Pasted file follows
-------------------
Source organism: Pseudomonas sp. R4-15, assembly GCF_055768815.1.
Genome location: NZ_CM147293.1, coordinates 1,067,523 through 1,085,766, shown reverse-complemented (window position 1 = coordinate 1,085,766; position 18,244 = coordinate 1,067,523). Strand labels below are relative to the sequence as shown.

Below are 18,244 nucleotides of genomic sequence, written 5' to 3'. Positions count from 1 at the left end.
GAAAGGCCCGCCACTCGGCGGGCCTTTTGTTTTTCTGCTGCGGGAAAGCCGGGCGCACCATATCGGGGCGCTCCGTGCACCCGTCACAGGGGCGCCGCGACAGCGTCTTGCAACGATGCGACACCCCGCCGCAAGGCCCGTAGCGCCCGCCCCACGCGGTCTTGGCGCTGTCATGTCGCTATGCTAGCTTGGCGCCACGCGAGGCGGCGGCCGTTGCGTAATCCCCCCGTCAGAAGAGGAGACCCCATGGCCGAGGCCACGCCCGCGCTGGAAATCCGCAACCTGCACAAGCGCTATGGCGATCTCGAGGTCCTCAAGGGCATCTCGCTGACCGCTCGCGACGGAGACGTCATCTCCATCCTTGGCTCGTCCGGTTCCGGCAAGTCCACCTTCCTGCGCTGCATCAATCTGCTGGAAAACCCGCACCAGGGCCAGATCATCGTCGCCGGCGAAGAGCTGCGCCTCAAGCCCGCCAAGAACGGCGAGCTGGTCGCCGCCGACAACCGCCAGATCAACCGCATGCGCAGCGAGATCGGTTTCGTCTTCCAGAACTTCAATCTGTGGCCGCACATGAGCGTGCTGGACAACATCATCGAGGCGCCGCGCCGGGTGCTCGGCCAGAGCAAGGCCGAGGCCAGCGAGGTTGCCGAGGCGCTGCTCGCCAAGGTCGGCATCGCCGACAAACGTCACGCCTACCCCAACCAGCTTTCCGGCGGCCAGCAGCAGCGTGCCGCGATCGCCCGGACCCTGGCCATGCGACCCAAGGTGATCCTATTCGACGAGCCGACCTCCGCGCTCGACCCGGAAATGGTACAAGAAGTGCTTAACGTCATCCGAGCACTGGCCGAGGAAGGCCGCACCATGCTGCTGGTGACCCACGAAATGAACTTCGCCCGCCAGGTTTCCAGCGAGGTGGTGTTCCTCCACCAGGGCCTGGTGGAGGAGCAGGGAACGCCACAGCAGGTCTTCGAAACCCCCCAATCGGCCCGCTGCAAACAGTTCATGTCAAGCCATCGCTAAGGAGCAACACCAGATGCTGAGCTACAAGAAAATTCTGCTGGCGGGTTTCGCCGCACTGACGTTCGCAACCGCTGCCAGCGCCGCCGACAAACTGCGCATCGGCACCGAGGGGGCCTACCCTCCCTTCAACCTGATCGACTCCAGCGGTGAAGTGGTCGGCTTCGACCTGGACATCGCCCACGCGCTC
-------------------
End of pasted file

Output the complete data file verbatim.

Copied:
Source organism: Pseudomonas sp. R4-15, assembly GCF_055768815.1.
Genome location: NZ_CM147293.1, coordinates 1,067,523 through 1,085,766, shown reverse-complemented (window position 1 = coordinate 1,085,766; position 18,244 = coordinate 1,067,523). Strand labels below are relative to the sequence as shown.

Below are 18,244 nucleotides of genomic sequence, written 5' to 3'. Positions count from 1 at the left end.
GAAAGGCCCGCCACTCGGCGGGCCTTTTGTTTTTCTGCTGCGGGAAAGCCGGGCGCACCATATCGGGGCGCTCCGTGCACCCGTCACAGGGGCGCCGCGACAGCGTCTTGCAACGATGCGACACCCCGCCGCAAGGCCCGTAGCGCCCGCCCCACGCGGTCTTGGCGCTGTCATGTCGCTATGCTAGCTTGGCGCCACGCGAGGCGGCGGCCGTTGCGTAATCCCCCCGTCAGAAGAGGAGACCCCATGGCCGAGGCCACGCCCGCGCTGGAAATCCGCAACCTGCACAAGCGCTATGGCGATCTCGAGGTCCTCAAGGGCATCTCGCTGACCGCTCGCGACGGAGACGTCATCTCCATCCTTGGCTCGTCCGGTTCCGGCAAGTCCACCTTCCTGCGCTGCATCAATCTGCTGGAAAACCCGCACCAGGGCCAGATCATCGTCGCCGGCGAAGAGCTGCGCCTCAAGCCCGCCAAGAACGGCGAGCTGGTCGCCGCCGACAACCGCCAGATCAACCGCATGCGCAGCGAGATCGGTTTCGTCTTCCAGAACTTCAATCTGTGGCCGCACATGAGCGTGCTGGACAACATCATCGAGGCGCCGCGCCGGGTGCTCGGCCAGAGCAAGGCCGAGGCCAGCGAGGTTGCCGAGGCGCTGCTCGCCAAGGTCGGCATCGCCGACAAACGTCACGCCTACCCCAACCAGCTTTCCGGCGGCCAGCAGCAGCGTGCCGCGATCGCCCGGACCCTGGCCATGCGACCCAAGGTGATCCTATTCGACGAGCCGACCTCCGCGCTCGACCCGGAAATGGTACAAGAAGTGCTTAACGTCATCCGAGCACTGGCCGAGGAAGGCCGCACCATGCTGCTGGTGACCCACGAAATGAACTTCGCCCGCCAGGTTTCCAGCGAGGTGGTGTTCCTCCACCAGGGCCTGGTGGAGGAGCAGGGAACGCCACAGCAGGTCTTCGAAACCCCCCAATCGGCCCGCTGCAAACAGTTCATGTCAAGCCATCGCTAAGGAGCAACACCAGATGCTGAGCTACAAGAAAATTCTGCTGGCGGGTTTCGCCGCACTGACGTTCGCAACCGCTGCCAGCGCCGCCGACAAACTGCGCATCGGCACCGAGGGGGCCTACCCTCCCTTCAACCTGATCGACTCCAGCGGTGAAGTGGTCGGCTTCGACCTGGACATCGCCCACGCGCTC